Psilocybin mushrooms like cubensis do more than make a Dead show fantastic and otherworldly. For decades now, a slew of therapists, psychiatrists and botanists have known that their properties go well beyond a good or bad trip. Magic mushrooms have been found to be an effective treatment for depression, anxiety and even addiction and have now been endorsed by researchers at John Hopkins University, according to the New York Times.
The researchers call for the rescheduling of psilocybin so that it may be used in therapeutic sessions that are guided by a professional in the realm of psychedelics. The hurdles that lay before said sessions should take around 5 years to leap and will include thorough studies and trials to work out dosages, efficacy and safety.
It’s suggested that the mushroom component be moved from Schedule I, which is the category for no known medical uses and high potential for abuse, to Schedule IV, which is slated for substances with a low potential for abuse and includes Xanax, Klonopin and Valium. Could it be that psychedelic mushrooms may turn into the new mother’s little helper?
In the lengthy researcher’s review, highlights include, “Psilocybin mushrooms have been used for millennia for spiritual and medical purposes,” and “Animal and human studies indicate low abuse and no physical dependence potential,” and “Psilocybin may provide therapeutic benefits supporting its development as a new drug.”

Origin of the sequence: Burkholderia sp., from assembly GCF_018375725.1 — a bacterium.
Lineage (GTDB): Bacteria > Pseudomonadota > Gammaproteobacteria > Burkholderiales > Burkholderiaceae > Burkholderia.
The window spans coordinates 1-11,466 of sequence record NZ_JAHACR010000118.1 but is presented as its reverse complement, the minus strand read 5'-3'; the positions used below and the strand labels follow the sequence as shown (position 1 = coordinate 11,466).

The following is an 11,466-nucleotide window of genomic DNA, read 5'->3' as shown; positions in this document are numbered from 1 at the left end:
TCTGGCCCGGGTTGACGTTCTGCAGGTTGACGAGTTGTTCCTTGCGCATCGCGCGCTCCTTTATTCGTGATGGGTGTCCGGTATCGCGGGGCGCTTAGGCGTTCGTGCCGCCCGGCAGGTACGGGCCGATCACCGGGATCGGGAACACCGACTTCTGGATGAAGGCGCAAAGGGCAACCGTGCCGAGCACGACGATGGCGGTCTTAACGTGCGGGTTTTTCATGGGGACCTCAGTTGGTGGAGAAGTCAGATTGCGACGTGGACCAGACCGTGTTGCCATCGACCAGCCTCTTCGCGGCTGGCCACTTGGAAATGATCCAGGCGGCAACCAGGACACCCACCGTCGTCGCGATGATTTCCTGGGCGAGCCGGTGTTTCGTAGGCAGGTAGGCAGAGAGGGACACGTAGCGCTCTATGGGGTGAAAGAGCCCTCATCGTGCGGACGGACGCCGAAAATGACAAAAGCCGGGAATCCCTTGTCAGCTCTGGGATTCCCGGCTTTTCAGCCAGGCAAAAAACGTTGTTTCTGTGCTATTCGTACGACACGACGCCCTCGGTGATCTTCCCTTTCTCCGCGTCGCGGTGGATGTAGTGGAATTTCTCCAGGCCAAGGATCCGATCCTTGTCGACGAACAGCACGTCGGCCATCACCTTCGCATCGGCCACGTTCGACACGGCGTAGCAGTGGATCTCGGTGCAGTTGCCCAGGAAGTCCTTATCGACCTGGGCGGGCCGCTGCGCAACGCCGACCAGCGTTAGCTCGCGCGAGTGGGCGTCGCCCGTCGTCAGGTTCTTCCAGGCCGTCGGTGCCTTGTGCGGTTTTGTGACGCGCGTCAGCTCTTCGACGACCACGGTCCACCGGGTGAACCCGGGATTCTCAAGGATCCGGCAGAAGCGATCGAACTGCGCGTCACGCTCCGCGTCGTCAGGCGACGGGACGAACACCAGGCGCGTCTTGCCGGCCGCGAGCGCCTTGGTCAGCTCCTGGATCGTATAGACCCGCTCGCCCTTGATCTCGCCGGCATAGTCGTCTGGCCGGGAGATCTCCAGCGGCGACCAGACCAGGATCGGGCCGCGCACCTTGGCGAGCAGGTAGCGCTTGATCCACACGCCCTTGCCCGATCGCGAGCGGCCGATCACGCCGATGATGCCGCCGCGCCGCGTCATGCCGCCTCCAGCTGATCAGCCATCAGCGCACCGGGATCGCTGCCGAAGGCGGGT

Though in the communities trying to legalize psychedelics for therapeutic benefits, the perks of taking hallucinogenic mushrooms are and have been well known. The activist association MAPS has been working on MDMA, mushroom and other psychedelic treatments to be freed for decades, with progress to show. It’s safe to say that without their boldness, John Hopkins University wouldn’t be recommending magic mushrooms be loosened from their scheduling.
From microdosing in Silicon Valley to the “bad trip” tent at Burning Man, psychedelics have far reach and have been the catalysts to epiphones, breakthroughs and full blown realizations for many imbibers. Psilocybin is well documented on the site Erowid and Dr. Matthew Johnson of John Hopkins told the Times that the FDA had already approved numerous trials of psilocybin. If it is indeed accepted as a treatment for patients, he said, “I see this as a new era in medicine.”